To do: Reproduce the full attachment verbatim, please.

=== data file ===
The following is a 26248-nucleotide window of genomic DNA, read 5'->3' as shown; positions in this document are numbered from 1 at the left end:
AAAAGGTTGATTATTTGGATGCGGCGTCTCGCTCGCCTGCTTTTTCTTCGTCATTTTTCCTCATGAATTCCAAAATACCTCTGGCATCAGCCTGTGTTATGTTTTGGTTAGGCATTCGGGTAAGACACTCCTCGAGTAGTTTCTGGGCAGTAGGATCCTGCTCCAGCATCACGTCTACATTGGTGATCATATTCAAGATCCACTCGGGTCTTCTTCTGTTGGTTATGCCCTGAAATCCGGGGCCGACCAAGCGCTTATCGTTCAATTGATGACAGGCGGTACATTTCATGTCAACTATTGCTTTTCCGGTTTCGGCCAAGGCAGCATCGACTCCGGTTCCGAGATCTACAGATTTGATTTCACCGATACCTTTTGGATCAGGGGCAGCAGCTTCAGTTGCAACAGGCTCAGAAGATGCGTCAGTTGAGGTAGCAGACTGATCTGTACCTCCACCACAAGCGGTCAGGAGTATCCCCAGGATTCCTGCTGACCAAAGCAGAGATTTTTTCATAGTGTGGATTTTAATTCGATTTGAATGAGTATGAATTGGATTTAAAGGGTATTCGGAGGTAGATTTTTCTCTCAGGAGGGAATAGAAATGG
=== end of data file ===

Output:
The following is a 26248-nucleotide window of genomic DNA, read 5'->3' as shown; positions in this document are numbered from 1 at the left end:
AAAAGGTTGATTATTTGGATGCGGCGTCTCGCTCGCCTGCTTTTTCTTCGTCATTTTTCCTCATGAATTCCAAAATACCTCTGGCATCAGCCTGTGTTATGTTTTGGTTAGGCATTCGGGTAAGACACTCCTCGAGTAGTTTCTGGGCAGTAGGATCCTGCTCCAGCATCACGTCTACATTGGTGATCATATTCAAGATCCACTCGGGTCTTCTTCTGTTGGTTATGCCCTGAAATCCGGGGCCGACCAAGCGCTTATCGTTCAATTGATGACAGGCGGTACATTTCATGTCAACTATTGCTTTTCCGGTTTCGGCCAAGGCAGCATCGACTCCGGTTCCGAGATCTACAGATTTGATTTCACCGATACCTTTTGGATCAGGGGCAGCAGCTTCAGTTGCAACAGGCTCAGAAGATGCGTCAGTTGAGGTAGCAGACTGATCTGTACCTCCACCACAAGCGGTCAGGAGTATCCCCAGGATTCCTGCTGACCAAAGCAGAGATTTTTTCATAGTGTGGATTTTAATTCGATTTGAATGAGTATGAATTGGATTTAAAGGGTATTCGGAGGTAGATTTTTCTCTCAGGAGGGAATAGAAATGG